]] and other 9/11 Works (Introduction)
I’ve been obsessed with looking back on 9/11 recently, what with the 10 year anniversary and all. Watching the Internet Archives summary from their amazingly comprehensive archive of television news footage of the attacks and from the days before and after 9/11/2001 has helped me a great deal to remember my feelings of that time period. You can view that here: Understanding 9/11: A Television News Archive. It was a time of political awakening for me, and I was probably as disturbed by the general American responses to the terrorist attacks as I was by the attacks themselves. Looking back at 9/11 poetry from the year or so following the attacks, as well as essays and retrospectives written in the 10 years since, I am fascinated by how unusual and generally empty the poetic responses to 9/11 were. (There are some obvious exceptions, Charles Bernstein’s and Juliana Spahr’s poetic responses coming quickly to mind.)
I won’t write anymore about it here. The Introduction posted below outlines most of my thoughts and the aesthetics and processes involved in the three works I will be posting over the next several days. These are revised but probably incomplete drafts of these works, but I figured I’d get this out here while interest is high.
Here we go…
That we have dreamed of this event, that everybody without exception has dreamt of it, because everybody must dream of the destruction of any power hegemonic to that degree, – this is unacceptable for Western moral conscience, but it is still a fact, and one which is justly measured by the pathetic violence of all those discourses which attempt to erase it.
It is almost they who did it, but we who wanted it. If one does not take that into account, the event lost all symbolic dimension to become a pure accident, an act purely arbitrary, the murderous fantasy of a few fanatics, who would need only to be suppressed. But we know very well that this is not so. Thus all those delirious, counter-phobic exorcisms: because evil is there, everywhere as an obscure object of desire. Without this deep complicity, the event would not have had such repercussions, and without doubt, terrorists know that in their symbolic strategy they can count on this unavowable complicity.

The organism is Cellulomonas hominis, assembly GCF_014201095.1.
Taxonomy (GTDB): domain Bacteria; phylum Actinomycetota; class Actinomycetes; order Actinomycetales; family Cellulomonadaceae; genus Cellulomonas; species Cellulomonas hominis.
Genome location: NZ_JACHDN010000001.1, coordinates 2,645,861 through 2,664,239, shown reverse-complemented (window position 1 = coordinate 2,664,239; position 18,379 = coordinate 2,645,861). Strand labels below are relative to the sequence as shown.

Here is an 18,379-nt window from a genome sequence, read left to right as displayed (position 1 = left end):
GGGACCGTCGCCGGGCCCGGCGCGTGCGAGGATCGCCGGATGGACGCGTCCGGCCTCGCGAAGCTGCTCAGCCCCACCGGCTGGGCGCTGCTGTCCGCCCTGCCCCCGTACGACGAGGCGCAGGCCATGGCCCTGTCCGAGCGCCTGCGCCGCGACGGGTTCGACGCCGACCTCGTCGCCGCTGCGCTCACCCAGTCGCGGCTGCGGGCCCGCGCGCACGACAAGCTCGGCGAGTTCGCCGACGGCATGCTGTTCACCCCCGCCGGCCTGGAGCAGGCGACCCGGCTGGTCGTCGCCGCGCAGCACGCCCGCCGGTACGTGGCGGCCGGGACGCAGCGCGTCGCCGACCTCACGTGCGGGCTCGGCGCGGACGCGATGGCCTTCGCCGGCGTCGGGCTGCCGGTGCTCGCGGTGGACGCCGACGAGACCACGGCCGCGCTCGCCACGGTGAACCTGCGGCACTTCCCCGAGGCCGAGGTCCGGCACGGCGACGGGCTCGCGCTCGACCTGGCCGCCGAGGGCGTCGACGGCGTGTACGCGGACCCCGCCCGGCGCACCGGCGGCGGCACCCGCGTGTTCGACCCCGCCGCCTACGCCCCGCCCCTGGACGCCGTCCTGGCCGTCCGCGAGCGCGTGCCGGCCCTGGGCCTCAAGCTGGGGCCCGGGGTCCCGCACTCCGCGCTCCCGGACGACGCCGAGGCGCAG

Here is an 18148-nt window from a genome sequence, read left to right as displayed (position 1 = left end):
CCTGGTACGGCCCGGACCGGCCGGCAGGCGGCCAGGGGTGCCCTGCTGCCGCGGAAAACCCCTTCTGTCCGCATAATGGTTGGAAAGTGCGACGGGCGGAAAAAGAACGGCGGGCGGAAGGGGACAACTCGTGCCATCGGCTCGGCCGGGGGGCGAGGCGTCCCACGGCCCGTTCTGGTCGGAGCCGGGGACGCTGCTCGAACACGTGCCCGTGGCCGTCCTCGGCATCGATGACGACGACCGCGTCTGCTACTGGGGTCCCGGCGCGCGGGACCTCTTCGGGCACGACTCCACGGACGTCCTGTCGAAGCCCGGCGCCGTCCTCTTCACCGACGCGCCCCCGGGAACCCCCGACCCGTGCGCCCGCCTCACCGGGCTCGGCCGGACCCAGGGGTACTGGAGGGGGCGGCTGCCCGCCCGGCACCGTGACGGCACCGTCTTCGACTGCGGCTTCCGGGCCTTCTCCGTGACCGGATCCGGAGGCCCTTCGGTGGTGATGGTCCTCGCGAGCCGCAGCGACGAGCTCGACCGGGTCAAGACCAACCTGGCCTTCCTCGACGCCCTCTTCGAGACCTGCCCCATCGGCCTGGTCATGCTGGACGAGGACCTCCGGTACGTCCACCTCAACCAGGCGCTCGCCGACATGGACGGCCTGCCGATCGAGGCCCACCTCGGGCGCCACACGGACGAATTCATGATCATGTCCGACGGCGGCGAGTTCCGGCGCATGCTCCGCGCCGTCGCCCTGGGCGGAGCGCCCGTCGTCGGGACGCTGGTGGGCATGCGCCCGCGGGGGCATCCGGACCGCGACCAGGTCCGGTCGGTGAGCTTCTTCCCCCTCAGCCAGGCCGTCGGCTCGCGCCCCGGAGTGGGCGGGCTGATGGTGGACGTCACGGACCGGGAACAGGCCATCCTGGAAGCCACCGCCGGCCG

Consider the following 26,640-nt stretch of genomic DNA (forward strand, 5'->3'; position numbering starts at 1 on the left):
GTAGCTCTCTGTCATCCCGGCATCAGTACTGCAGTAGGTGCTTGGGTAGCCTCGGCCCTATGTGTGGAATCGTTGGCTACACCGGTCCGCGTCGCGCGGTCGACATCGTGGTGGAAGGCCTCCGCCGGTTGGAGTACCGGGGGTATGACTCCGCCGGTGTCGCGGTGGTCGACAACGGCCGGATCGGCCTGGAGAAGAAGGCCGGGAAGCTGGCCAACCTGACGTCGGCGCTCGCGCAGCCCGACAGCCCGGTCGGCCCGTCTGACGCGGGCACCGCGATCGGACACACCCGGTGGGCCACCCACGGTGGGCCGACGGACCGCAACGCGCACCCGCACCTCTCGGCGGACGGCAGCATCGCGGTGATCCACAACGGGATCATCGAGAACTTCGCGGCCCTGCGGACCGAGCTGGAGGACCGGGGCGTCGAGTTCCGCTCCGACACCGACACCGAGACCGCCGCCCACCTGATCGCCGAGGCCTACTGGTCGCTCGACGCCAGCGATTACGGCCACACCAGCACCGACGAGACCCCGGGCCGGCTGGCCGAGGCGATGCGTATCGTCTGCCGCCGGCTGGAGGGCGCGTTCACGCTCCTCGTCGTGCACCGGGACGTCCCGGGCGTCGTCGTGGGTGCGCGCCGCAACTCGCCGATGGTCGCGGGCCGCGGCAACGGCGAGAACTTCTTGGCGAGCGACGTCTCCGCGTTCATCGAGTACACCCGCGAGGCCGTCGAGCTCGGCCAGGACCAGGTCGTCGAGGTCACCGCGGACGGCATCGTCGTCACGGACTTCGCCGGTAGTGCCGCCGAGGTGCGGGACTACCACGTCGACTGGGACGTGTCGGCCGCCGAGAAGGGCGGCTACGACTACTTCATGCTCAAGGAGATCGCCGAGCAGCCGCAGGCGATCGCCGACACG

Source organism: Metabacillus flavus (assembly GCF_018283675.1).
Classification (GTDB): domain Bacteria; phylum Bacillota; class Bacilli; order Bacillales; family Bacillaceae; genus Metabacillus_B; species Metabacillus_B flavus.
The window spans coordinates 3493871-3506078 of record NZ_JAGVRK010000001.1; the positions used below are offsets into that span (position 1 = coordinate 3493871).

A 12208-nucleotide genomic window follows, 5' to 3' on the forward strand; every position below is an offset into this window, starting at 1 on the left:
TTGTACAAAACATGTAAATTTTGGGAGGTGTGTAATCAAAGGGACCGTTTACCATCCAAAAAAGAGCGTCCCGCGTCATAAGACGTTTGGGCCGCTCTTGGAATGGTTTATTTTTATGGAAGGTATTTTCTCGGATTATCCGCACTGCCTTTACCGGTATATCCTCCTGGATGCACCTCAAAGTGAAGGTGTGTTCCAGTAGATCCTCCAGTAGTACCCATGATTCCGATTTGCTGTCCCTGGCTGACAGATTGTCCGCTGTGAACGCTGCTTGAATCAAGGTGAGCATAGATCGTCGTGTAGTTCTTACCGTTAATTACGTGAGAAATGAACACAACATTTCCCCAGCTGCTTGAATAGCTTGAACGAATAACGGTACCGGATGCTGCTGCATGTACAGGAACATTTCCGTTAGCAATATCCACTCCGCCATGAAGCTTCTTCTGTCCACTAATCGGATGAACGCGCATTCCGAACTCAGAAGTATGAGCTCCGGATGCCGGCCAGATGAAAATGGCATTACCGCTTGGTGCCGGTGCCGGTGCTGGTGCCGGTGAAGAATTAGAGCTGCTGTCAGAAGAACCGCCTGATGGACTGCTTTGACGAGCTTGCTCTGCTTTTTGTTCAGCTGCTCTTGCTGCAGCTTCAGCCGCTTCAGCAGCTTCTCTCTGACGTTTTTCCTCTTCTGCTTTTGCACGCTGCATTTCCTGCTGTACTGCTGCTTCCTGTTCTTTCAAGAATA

— Jean Baudrillard, “The Spirit of Terrorism”
where does the evil of the year go
when September takes New York
and turns it into ozone stalagmites
deposits of light
— Frank O’Hara, “Poem (Kruschev is coming on the right day!)”
Post 9/11 was in some ways a quiet time: jets across the country were grounded, American flags were flapping everywhere in the breeze, and critical and rational voices were either buried beneath propaganda, calls to military action, or bigoted, ignorant rants against the Islamic threat to Western Civilization that lived in our very midsts. It was mostly the wrong voices that were amplified at a deafening volume.
And poems were being written and published everywhere: on buildings, poles, sidewalks, and all over the Internet. By and large, though, the responses to the events and the significance of September 11, 2001 were simplistic and founded in knee-jerk reactions, as though “first thought, best thought” was the mantra of the time.
But there were deeper and darker issues at play—histories of colonialism and exploitation; military, economic and cultural imperialism; international politics and its relationship to global profitability; religious zealotry and bigotry; even the desire among people for a disaster to watch. Or maybe for an enemy and a war to bring us together again as a nation like Pearl Harbor had.
Many public responses were simplistic, and it was poetry that was chosen by and large to express a deeply felt need to not use our own judgment, to not use our own eyes, to have the interpretation be packaged for us to remix and repeat across the Internet and all over the streets. To be part of “what we know to be true.” No serious investigation is required, no introspection is necessary. In fact, to have insisted on such things seemed to amount to contemporary heresy.